Peter had not more power to bestow healing than he
               had money in his wallet.")

                    (1) Is Harrison right?

                    (2) What about Matthew 10:8? Remember that we
                    looked at Matthew 10:8 last week? This text
                    says, "Freely you have received, freely give."
                         (a) What did the disciples receive in
                         Matthew 10:8?
                         (b) Is this what Peter was giving in Acts
                         3? (Compare Matthew 10:1 with Acts 3:6.
                         What Peter had was authority, in the name
                         of Jesus, to heal.)

               b. Read Acts 3:16. Does Peter tell us that he
               (Peter) had authority to heal? (He had authority to
               use Jesus' name. But Peter links two concepts
               together in verse 16. He says "Jesus' name" and
               "the faith that comes through [Jesus]" "has given
               complete healing.")

                    (1) Do we have the authority to use Jesus'
                    name? (Consider 1 Corinthians 12:4-11;
                    Ephesians 4:7-13; Romans 12:4-8. These texts
                    talk about "gifts" that all of us can have
                    from the Holy Spirit. 1 Corinthians 12:9
                    specifically mentions healing as a gift.)

                    (2) Does that authority rest only on those who
                    are "worthy?"

                    (3) Does that authority rest only on those who
                    "have faith?"


     A. Turn with me to 2 Corinthians 4:5-10. What is meant by
     (v.7) "jars of clay?" (Us!)

          1. I understand on the surface why we can be called
          "clay." (Gen. 2:7) Why are we "jars?" (Jars hold

          2. What is it that we "hold?" (Look at v. 7. It says we
          hold a "treasure.")

               a. So what is that "treasure?" (v.6. The knowledge
               of God reflected in Jesus. v.7 power from God.)

               b. Are the gifts of the Holy Spirit part of the

     B. Does the fact that the "jar" holds a treasure mean that the
     jar itself is a treasure?

     C. Turn with me to Luke 22:29-34, 54-62. Peter says in v.33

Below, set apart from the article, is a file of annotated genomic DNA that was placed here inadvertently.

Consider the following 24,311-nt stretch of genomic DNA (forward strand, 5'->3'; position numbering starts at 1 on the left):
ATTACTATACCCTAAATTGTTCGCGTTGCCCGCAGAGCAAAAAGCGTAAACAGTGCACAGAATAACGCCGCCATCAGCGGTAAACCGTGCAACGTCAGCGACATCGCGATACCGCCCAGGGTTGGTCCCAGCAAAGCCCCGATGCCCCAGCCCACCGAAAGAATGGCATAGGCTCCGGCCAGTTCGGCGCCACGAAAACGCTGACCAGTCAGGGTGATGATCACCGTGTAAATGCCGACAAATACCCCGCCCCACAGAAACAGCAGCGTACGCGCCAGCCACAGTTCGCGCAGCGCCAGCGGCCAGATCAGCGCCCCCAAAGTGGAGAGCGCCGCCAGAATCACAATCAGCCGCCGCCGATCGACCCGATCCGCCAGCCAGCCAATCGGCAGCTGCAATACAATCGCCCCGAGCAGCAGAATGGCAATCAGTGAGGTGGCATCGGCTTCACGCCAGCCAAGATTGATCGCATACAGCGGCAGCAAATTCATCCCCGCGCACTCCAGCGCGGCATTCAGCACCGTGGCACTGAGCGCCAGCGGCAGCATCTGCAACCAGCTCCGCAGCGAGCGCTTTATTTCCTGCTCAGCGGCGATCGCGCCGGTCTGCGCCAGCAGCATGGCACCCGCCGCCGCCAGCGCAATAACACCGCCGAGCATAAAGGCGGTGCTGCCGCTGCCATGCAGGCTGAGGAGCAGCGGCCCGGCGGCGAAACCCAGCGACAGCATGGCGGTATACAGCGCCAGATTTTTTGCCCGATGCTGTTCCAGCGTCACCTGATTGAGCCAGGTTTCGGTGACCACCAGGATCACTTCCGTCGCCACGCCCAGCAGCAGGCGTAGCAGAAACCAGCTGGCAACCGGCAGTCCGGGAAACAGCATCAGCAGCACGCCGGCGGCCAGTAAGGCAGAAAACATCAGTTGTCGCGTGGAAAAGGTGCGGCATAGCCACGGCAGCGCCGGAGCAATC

that he is willing to die or be imprisoned for Jesus. Is this
     true? Did he know his own heart? (Read Luke 22:49-50. John
     18:10 casts additional light on this and reveals that this
     servant who drew his sword was Peter. This shows that Peter
     was willing to stand, fight and die for his Lord.)

          1. So how did Peter get from being willing to die to the
          repeated denial in Luke 22:56-60? (He believed in his
          sword and the fact that together they could win this
          fight. When Jesus allowed Himself to be taken captive it
          turned Peter's ideas completely upside-down.  It was not
          supposed to happen this way.)

          2. Do you see any parallel between the crippled beggar at
          the gate Beautiful and Peter during the Luke 22
          experience? (Yes. The crippled beggar was close to God,
          but was depending upon man (and his sharp realtors idea
          (location, location, location) on how to get money from
          man).  Peter was close to God, but was depending on his
          sword and his idea of how things should turn out.)

          3. If Peter is much like the man he healed in Acts 3, why
          does he get to heal?  Why does he have such moral
          superiority that he can call on God to heal the crippled
          beggar? (The point is that he does not have "moral
          superiority."  What he has is a knowledge that he is just
          a "jar of clay." Unlike the beggar, unlike his ideas in
          Luke 22, Peter now realizes this truth (Acts 3:12), and
          this realization is the "authority" that allows the power
          of God to work through faith.)

     D. Friend, do you sometimes get confused and believe that you
     are part of the "treasure" instead of just the "jar" holding
     the treasure? Are you a devoted Christian as long as things go
     the way you planned?  Do you believe you get part of the
     "credit" for your work in advancing the gospel?  God works
     most powerfully through jars, who clearly understand their
     role and are content to trust God whatever transpires.